Valley View School Board members blasted the for-profit charter company K12 Inc. and its non-profit partner Virtual Learning Solutions at a hearing last night over plans to bring an online charter school to the Romeoville and Bolingbrook areas.
For nearly two hours, district officials grilled representatives from K12, a publicly held company that sells cyber schooling to states, on everything from its academic performance and accommodating students with disabilities to its lack of data showing student growth and success.
Virtual Learning Solutions and K12, which operates in at least 29 states outside of Illinois with two schools in Chicago, want to form the Illinois Virtual Charter School @ Fox River Valley for Valley View and 17 other school districts, including Plainfield and Oswego. Last night was the last of 18 hearings on the charter proposal.
“My fear is there’s something being hidden from us,” said Valley View School Board member Leo Venegas. “It sounds like it’s this fabulous program, but no substance, and I just don’t know if I can bring that to my community and say, ‘There’s value here, but we have no proof of the value.’”
Virtual Learning Solutions is eyeing the 18 districts for a new charter school based on the current waitlist to get into existing charters in the area.
John Rico, vice president of Virtual Learning Solutions, said he believes by 2017, virtual schools and online learning will be part of the norm, and it’s already on the agenda for the state.
To take up this large-scale online learning initiative in suburban Chicago, the non-profit would need a partner, like K12, “who really kind of understood how to do this,” said Virtual Learning Solutions representative Mike Skarr.
K12 would be the vendor providing online curriculum for the virtual charter school, under the plan, which would serve about 1,000 students from all 18 districts.
Under the proposal, $8,000 per student that attends the public, online charter would be siphoned from the school district, which raises red flags for school board members.
“We’re going to give you $8,000,” said board member Rick Gougis. “How much of that is going to be spent on instructing a student, and how much of that is going to go to administrative costs?”
K12 executive Randall Greenway said he didn’t know the administrative cost per student, adding that he’d get back to Gougis later with the details. But a K12 regional finance director said the per-pupil public cost is a little more than $5,000, with about $2,000 in operating costs.
The Valley View district spends $77 per student on administrative costs, Gougis responded.
Greenway said K12's program, which has 110,000 students enrolled nationwide, has a 90 percent approval rating from its students' parents, and it’s been “highly successful.”
“It’s highly successful in enrolling, it’s not highly successful in graduating,” Gougis said. “In every state I’ve looked at, you’re graduation rate is less than half, so how do you define success, sir?”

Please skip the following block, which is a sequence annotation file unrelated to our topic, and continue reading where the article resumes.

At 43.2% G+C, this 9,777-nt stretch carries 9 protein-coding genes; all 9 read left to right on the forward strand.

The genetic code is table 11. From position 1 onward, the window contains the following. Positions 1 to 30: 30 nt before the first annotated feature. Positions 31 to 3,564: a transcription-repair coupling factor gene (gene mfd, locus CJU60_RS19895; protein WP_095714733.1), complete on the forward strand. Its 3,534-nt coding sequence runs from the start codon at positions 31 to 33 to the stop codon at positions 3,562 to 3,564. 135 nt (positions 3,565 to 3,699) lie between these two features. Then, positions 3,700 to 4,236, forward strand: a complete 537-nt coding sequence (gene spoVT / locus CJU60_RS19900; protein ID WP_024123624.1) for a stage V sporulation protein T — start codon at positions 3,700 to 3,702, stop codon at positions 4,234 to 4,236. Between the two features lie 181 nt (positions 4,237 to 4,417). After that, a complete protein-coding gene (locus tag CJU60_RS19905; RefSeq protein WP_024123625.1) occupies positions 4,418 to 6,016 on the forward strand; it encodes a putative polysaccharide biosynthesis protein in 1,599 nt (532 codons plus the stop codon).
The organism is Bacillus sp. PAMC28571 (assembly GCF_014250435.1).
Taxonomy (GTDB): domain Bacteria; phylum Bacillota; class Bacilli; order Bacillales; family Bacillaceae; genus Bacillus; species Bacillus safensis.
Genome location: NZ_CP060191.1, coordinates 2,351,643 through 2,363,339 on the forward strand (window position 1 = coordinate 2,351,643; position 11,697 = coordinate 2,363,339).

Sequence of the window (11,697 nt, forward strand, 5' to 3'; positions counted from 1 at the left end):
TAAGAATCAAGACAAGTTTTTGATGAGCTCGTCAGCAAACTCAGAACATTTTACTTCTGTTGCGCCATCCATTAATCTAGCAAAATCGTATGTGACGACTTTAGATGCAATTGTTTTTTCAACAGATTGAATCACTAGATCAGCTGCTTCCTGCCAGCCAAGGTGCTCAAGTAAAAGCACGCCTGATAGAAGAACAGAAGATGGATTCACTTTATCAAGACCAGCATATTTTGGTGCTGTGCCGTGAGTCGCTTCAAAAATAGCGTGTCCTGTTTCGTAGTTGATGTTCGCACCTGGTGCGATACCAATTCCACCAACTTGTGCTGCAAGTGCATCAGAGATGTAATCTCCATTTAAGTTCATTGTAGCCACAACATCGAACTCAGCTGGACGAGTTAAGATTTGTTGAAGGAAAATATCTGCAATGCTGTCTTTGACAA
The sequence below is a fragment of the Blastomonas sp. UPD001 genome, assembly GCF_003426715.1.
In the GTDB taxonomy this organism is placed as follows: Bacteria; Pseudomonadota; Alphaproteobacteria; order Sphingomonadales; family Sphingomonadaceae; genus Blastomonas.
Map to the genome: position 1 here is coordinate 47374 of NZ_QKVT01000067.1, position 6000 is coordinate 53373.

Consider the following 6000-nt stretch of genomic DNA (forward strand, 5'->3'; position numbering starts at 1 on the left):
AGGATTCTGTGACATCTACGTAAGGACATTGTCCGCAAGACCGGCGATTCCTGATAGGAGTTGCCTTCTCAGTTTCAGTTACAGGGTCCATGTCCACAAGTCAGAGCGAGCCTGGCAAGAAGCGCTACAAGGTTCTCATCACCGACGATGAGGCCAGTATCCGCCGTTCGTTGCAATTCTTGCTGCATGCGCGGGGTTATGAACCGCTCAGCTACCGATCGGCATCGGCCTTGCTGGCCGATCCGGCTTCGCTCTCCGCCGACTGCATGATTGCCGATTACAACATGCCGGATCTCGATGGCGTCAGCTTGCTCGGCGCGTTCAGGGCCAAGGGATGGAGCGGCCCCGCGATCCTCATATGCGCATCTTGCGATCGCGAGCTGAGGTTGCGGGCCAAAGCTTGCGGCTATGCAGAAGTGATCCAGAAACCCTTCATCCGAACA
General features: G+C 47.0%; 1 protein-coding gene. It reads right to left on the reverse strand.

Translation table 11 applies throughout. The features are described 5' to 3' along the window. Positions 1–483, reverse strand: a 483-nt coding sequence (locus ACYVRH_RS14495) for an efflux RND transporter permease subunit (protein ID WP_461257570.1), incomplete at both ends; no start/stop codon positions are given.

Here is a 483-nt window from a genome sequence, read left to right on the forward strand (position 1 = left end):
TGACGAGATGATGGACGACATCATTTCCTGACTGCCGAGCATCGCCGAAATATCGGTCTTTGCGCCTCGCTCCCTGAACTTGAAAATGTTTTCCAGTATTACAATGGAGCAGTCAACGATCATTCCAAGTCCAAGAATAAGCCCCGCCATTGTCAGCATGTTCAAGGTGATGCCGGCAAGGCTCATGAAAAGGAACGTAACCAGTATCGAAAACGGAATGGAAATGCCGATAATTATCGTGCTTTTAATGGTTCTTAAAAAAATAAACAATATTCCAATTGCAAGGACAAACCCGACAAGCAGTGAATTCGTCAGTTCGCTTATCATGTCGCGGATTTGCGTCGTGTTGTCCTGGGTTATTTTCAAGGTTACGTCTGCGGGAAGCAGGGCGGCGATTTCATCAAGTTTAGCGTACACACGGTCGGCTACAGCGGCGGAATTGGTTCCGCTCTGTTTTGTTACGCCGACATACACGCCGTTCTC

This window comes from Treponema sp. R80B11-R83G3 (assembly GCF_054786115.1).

Greenway responded that the students who typically come to K12 may be behind in various subjects, but its programs are able to move kids along and improve their academic performance over time.
School board members asked for specific academic performance numbers, and Greenway said he didn’t have the data with him, but he’d get them a copy of K12’s most recent academic report.
“You’ve done this 17 times,” Gougis said, adding that he thought K12 would be prepared for questions.
School board member Chrystal Hansen told K12 that it did a poor job of selling its program to parents.
“Personally, as a parent, if my kids were in school, I would not want to pass my child over to a 30 percent graduating statistic, when right in my own community, I have a greater statistic of that,” she said.
Gougis asked how, as a publicly held company, K12 reduces its costs and makes profit, which Greenway dodged.
“Just on the financial side, you’re asking us, and the taxpayers we represent, to make significant investment in your company, and your answers on all economic issues are, ‘I don’t know,’” Gougis said.
Greenway said taxpayers are investing in Virtual Learning Solutions’ proposed charter school, not the for-profit K12, to which audience members sighed and exclaimed, “Come on!”
“K12 is just a provider for that school,” Greenway explained. “K12 does not run this school. This is not a K12 school, it’s a K12-supported school.”
Illinois Virtual Charter School @ Fox River Valley has plans to open in August, but first, the 18 districts would all have to agree to issue the charter.
It’s likely the application will be denied, based on the concerns raised by Valley View and the other 17 schools boards. The charter groups have the option to appeal the decision to the Illinois State Charter School Commission.
“You come to a public hearing, before our community, before our board, and tell us that there’s all this great stuff happening within your organization, within your profit-company team, but nothing to back it up, with no proof,” Venegas said to Greenway.
If the proposal doesn’t meet the board’s expectations, then, “That’s your decision to vote ‘no’ on it,” Greenway responded.
John Laesch, spokesman for Northern Illinois Jobs With Justice, was one of about two-dozen community members at the meeting in opposition of the charter’s proposal.
To sell their online school to customers, Laesch said, the charter company runs advertising campaigns, often targeting people in minority communities, offering a free computer and Wi-Fi.
“Then they sign up these customers, it takes money out of the school district, [and] eventually the kid can’t perform, can’t pass the ISATs and standardized tests, and so he ends up back in the school district years behind,” he said. “The challenge then becomes back on the public in a public school system to repair the damage.”
At that point, he added, “The fellows from Wall Street have already got their money.”